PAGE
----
Only God’s Word and the promises therein can give comfort to my friend. So I pointed him to the text above and I point you to the same. “O death, where is your victory? O death, where is your sting?” Death cannot hurt nor can death destroy a Christian! Death has absolutely no victory over the Christian, for Christ their Savior has gained the victory over death. Christ is the First-fruits of all who will be raised. At death He will carry His children to be with Him where death has no authority. Death has no power over the Christian. Where once the reality of death loomed over us and would surely capture us in its grip, God in mercy saved us, by His grace, and granted to us eternal life. Upon God’s regenerating work and the fruits of repentance and faith, death lost its grip and we fell into the grip of another. And no one or nothing can snatch us out of that grip (John 10:28).

Jonathan Edwards wrote, “Death spent all of its strength killing Christ; and in killing Christ, it killed itself!” Death is now but a shadow. It might appear to loom large, but a shadow cannot hurt you. A lion can hurt you, but a shadow of a lion cannot touch you. Where once death was like a lion, for the Christian death is like a lamb.

I understand that even believers are weak and sometimes the prospect of death terrifies us. But the very ground of our hope can never be shaken. The shadow of death is just that – a shadow. A child may be afraid of the dark and does not want to be in his room, even though nothing is there. We try to reassure the child: “It’s alright, there’s nothing there.” Sometimes in our weakness we fear death like the child fears the dark. But remember, there’s nothing there that can hurt you.

Those who have not trusted Christ will find that all their earthly comforts will fail them on their day of death. Their foundation will be swept away and they will be consumed in God’s wrath. But God’s elect have hope in great and precious promises. Christ has conquered death once for all. Death has been defeated and it cannot hurt us anymore.

Knowing these truths should cause us to take great risks for Christ’s Kingdom. We should pray today for an American pastor who is being tortured in Iran right now for proclaiming the Gospel. His trial is set for January 21. Let us pray for his wife and children, that they would remain strong and look to Christ and His Gospel. Let us remember what it will take to carry the Gospel to the lost. But let us also remember that God’s promises are sure. So let us encourage one another with these words (1 Thess. 4:18). Death’s grip is gone and it can’t hurt us anymore! Hallelujah!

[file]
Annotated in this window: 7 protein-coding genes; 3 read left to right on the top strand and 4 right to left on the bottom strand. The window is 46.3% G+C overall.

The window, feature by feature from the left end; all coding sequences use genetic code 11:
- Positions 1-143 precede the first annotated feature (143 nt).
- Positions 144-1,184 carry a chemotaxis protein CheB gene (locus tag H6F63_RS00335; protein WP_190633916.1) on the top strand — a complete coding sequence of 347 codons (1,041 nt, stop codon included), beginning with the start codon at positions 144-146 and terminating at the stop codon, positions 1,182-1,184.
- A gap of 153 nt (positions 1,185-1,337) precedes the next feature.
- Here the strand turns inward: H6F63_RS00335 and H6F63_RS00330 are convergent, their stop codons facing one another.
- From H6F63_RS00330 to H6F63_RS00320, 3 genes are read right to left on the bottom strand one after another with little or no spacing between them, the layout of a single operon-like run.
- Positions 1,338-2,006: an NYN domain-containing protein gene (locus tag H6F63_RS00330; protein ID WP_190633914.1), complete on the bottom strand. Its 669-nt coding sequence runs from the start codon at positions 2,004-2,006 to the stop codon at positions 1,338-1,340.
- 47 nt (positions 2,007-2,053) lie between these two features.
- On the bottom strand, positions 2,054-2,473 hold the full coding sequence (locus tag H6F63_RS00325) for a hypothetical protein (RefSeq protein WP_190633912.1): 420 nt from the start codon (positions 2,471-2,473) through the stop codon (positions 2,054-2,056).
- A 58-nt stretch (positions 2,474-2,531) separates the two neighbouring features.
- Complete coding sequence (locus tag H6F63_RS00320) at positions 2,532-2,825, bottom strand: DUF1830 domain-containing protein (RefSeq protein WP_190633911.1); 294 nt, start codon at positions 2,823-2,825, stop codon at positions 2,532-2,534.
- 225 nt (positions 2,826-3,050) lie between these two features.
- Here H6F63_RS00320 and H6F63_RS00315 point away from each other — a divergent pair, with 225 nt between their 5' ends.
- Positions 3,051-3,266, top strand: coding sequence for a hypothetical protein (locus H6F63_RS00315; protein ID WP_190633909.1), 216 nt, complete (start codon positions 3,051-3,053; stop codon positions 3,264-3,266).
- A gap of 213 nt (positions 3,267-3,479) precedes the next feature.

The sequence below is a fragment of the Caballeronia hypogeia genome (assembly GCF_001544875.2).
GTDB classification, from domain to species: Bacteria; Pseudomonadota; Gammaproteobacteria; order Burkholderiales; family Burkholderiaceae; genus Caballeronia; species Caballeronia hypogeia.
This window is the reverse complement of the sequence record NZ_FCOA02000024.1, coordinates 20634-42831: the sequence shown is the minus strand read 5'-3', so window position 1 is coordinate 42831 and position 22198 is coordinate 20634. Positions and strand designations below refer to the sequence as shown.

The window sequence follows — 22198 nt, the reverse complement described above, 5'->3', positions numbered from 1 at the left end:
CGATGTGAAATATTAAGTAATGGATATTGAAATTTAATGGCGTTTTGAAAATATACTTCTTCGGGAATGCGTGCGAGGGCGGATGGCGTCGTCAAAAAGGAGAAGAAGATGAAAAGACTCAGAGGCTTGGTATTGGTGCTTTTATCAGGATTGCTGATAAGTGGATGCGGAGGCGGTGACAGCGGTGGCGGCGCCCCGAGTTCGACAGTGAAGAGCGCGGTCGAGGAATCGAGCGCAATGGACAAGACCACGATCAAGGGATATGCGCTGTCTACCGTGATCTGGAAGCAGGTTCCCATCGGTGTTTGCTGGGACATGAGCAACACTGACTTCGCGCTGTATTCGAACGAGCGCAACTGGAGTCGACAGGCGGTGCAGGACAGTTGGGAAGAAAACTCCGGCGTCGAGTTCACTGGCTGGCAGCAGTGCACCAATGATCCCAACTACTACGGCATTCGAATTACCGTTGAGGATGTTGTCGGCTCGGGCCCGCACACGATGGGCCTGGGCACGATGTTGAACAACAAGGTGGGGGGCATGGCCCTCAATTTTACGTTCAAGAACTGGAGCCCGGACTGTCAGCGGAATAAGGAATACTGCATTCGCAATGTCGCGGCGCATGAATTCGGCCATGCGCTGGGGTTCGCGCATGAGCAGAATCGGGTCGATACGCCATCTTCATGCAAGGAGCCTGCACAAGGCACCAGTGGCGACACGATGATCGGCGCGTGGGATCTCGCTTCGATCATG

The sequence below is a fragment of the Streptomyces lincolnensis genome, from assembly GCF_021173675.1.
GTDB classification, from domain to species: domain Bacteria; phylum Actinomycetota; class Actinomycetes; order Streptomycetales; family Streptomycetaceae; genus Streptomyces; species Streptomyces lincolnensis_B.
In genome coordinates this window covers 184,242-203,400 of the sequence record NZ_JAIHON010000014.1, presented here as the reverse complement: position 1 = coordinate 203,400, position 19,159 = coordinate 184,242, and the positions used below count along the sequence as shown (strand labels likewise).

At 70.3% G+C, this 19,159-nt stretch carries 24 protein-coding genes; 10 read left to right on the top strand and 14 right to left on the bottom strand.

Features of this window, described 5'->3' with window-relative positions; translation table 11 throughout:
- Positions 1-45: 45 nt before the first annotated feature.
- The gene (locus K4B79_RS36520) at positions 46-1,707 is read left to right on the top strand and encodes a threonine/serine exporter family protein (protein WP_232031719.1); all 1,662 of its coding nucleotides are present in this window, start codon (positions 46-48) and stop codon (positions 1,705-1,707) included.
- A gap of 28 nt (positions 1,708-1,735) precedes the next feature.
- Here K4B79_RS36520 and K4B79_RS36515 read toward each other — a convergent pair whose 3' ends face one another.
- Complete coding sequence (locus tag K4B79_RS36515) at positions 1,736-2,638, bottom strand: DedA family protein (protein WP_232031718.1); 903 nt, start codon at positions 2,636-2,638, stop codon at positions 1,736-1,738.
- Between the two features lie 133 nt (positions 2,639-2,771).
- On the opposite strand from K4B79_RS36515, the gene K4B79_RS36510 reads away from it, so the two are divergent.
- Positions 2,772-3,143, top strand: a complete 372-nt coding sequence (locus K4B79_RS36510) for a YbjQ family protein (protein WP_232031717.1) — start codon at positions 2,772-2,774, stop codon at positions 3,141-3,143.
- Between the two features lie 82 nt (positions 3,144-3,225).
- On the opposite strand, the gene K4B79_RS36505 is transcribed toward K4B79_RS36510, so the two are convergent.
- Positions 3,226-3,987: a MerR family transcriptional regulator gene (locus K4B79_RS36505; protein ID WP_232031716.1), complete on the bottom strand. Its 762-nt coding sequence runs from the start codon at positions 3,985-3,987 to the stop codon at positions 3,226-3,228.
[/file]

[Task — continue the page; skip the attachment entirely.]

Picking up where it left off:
Jan 012013

Behold, I am doing a new thing; now it springs forth, do you not perceive it? I will make a way in the wilderness and rivers in the desert. The wild beasts will honor me, the jackals and the ostriches, for I give water in the wilderness, rivers in the desert, to give drink to my chosen people, the people whom I formed for myself that they might declare my praise.

Isa 43:19-21 (ESV)

The New Year presents an opportunity to reflect on our lives. This is not something I am always eager to do, and that would probably be true of most of us. I think back to all my failures and the things that do not seem to improve (which seems to be the first thing I do) and I cannot see how it all fits in God’s plan. I know God is working all things together for my good, to conform me into the image of Christ, but sometimes it hurts. Yes, today begins the New Year, but things in my life do not seem so “new”. Well, one thing changed when I woke up this morning: I am told that I am falling down a fiscal cliff! But all in all, I woke up still trying to fight the good fight of faith. I know God holds the future, but I struggle to trust. Maybe that’s your story today also. Today was just the continuation of the “same ol’ stuff”.

I am very blessed and I do have much for which to be thankful. I really don’t want to sound like I’m in a “downer” frame of mind, but I am. I know I have so far to go; and besides prayer and Bible reading, I don’t always know where to start.

This last Sunday I was able to attend the church I attended as a child. I was blessed to see my childhood pastor and his wife, Rev. and Mrs. Tom Sizer. I only had one pastor from age 5, when we moved to Cincinnati, until age 18 when I went to Toccoa Falls College. Pastor Sizer faithfully taught and lived God’s Word before us. Mrs. Sizer was my Sunday school teacher when I was a teen. There were many Sundays when I was the only teen there and Mrs. Sizer prepared and taught like there was a room full. I still remember many of her lessons from 1 Peter! Yes, Mrs. Sizer, you taught me to hope in God!